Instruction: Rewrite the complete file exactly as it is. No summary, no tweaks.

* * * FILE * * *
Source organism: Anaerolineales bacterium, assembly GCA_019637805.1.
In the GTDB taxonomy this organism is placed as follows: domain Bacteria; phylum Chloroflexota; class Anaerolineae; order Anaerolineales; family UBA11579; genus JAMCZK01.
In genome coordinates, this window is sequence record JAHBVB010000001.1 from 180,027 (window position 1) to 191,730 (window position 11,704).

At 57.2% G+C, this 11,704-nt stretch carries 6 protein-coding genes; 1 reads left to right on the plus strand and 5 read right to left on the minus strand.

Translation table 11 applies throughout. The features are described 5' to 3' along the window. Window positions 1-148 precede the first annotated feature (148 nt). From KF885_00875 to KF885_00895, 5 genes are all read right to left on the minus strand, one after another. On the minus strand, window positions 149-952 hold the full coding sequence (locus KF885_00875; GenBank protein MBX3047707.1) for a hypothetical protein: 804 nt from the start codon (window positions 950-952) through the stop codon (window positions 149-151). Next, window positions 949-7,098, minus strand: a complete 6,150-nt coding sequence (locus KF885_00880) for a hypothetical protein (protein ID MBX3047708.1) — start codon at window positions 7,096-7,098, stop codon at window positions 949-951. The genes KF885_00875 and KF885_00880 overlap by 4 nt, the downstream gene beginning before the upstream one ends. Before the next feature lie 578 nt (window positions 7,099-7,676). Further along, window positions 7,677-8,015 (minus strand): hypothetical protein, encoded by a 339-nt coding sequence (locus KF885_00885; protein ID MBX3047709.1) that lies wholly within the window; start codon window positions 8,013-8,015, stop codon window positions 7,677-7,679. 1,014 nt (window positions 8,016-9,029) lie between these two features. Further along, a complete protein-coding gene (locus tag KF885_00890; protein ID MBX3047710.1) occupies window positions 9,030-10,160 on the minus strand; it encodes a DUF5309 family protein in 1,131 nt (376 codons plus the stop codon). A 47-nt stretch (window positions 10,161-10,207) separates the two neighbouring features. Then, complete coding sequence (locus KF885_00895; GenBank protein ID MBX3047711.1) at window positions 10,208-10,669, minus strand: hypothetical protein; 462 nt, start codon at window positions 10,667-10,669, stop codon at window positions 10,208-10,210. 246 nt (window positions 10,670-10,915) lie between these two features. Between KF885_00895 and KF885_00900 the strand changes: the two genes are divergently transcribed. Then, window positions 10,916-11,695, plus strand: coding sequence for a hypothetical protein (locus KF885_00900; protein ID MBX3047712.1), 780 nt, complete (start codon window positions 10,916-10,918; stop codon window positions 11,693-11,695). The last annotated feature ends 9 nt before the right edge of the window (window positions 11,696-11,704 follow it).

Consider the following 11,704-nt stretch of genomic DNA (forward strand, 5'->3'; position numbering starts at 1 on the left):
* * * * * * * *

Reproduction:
Source organism: Anaerolineales bacterium, assembly GCA_019637805.1.
In the GTDB taxonomy this organism is placed as follows: domain Bacteria; phylum Chloroflexota; class Anaerolineae; order Anaerolineales; family UBA11579; genus JAMCZK01.
In genome coordinates, this window is sequence record JAHBVB010000001.1 from 180,027 (window position 1) to 191,730 (window position 11,704).

At 57.2% G+C, this 11,704-nt stretch carries 6 protein-coding genes; 1 reads left to right on the plus strand and 5 read right to left on the minus strand.

Translation table 11 applies throughout. The features are described 5' to 3' along the window. Window positions 1-148 precede the first annotated feature (148 nt). From KF885_00875 to KF885_00895, 5 genes are all read right to left on the minus strand, one after another. On the minus strand, window positions 149-952 hold the full coding sequence (locus KF885_00875; GenBank protein MBX3047707.1) for a hypothetical protein: 804 nt from the start codon (window positions 950-952) through the stop codon (window positions 149-151). Next, window positions 949-7,098, minus strand: a complete 6,150-nt coding sequence (locus KF885_00880) for a hypothetical protein (protein ID MBX3047708.1) — start codon at window positions 7,096-7,098, stop codon at window positions 949-951. The genes KF885_00875 and KF885_00880 overlap by 4 nt, the downstream gene beginning before the upstream one ends. Before the next feature lie 578 nt (window positions 7,099-7,676). Further along, window positions 7,677-8,015 (minus strand): hypothetical protein, encoded by a 339-nt coding sequence (locus KF885_00885; protein ID MBX3047709.1) that lies wholly within the window; start codon window positions 8,013-8,015, stop codon window positions 7,677-7,679. 1,014 nt (window positions 8,016-9,029) lie between these two features. Further along, a complete protein-coding gene (locus tag KF885_00890; protein ID MBX3047710.1) occupies window positions 9,030-10,160 on the minus strand; it encodes a DUF5309 family protein in 1,131 nt (376 codons plus the stop codon). A 47-nt stretch (window positions 10,161-10,207) separates the two neighbouring features. Then, complete coding sequence (locus KF885_00895; GenBank protein ID MBX3047711.1) at window positions 10,208-10,669, minus strand: hypothetical protein; 462 nt, start codon at window positions 10,667-10,669, stop codon at window positions 10,208-10,210. 246 nt (window positions 10,670-10,915) lie between these two features. Between KF885_00895 and KF885_00900 the strand changes: the two genes are divergently transcribed. Then, window positions 10,916-11,695, plus strand: coding sequence for a hypothetical protein (locus KF885_00900; protein ID MBX3047712.1), 780 nt, complete (start codon window positions 10,916-10,918; stop codon window positions 11,693-11,695). The last annotated feature ends 9 nt before the right edge of the window (window positions 11,696-11,704 follow it).

Consider the following 11,704-nt stretch of genomic DNA (forward strand, 5'->3'; position numbering starts at 1 on the left):